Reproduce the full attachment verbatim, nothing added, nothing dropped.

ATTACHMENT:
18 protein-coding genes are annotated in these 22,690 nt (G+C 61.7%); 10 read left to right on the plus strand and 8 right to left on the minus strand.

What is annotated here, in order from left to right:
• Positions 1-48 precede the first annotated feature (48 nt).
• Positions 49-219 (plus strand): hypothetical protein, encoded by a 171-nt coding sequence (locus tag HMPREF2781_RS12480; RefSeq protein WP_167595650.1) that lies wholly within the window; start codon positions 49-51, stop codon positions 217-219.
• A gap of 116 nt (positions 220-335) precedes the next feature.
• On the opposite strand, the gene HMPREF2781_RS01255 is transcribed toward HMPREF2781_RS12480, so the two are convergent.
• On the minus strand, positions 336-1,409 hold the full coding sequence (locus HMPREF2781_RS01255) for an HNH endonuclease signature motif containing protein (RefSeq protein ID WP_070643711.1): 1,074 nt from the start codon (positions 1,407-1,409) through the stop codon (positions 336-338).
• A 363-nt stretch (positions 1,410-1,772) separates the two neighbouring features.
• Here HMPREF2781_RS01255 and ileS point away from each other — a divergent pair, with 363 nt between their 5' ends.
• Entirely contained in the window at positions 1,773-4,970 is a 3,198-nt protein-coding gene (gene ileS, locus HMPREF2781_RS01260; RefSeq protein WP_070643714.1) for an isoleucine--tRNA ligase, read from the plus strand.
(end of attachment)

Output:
18 protein-coding genes are annotated in these 22,690 nt (G+C 61.7%); 10 read left to right on the plus strand and 8 right to left on the minus strand.

What is annotated here, in order from left to right:
• Positions 1-48 precede the first annotated feature (48 nt).
• Positions 49-219 (plus strand): hypothetical protein, encoded by a 171-nt coding sequence (locus tag HMPREF2781_RS12480; RefSeq protein WP_167595650.1) that lies wholly within the window; start codon positions 49-51, stop codon positions 217-219.
• A gap of 116 nt (positions 220-335) precedes the next feature.
• On the opposite strand, the gene HMPREF2781_RS01255 is transcribed toward HMPREF2781_RS12480, so the two are convergent.
• On the minus strand, positions 336-1,409 hold the full coding sequence (locus HMPREF2781_RS01255) for an HNH endonuclease signature motif containing protein (RefSeq protein ID WP_070643711.1): 1,074 nt from the start codon (positions 1,407-1,409) through the stop codon (positions 336-338).
• A 363-nt stretch (positions 1,410-1,772) separates the two neighbouring features.
• Here HMPREF2781_RS01255 and ileS point away from each other — a divergent pair, with 363 nt between their 5' ends.
• Entirely contained in the window at positions 1,773-4,970 is a 3,198-nt protein-coding gene (gene ileS, locus HMPREF2781_RS01260; RefSeq protein WP_070643714.1) for an isoleucine--tRNA ligase, read from the plus strand.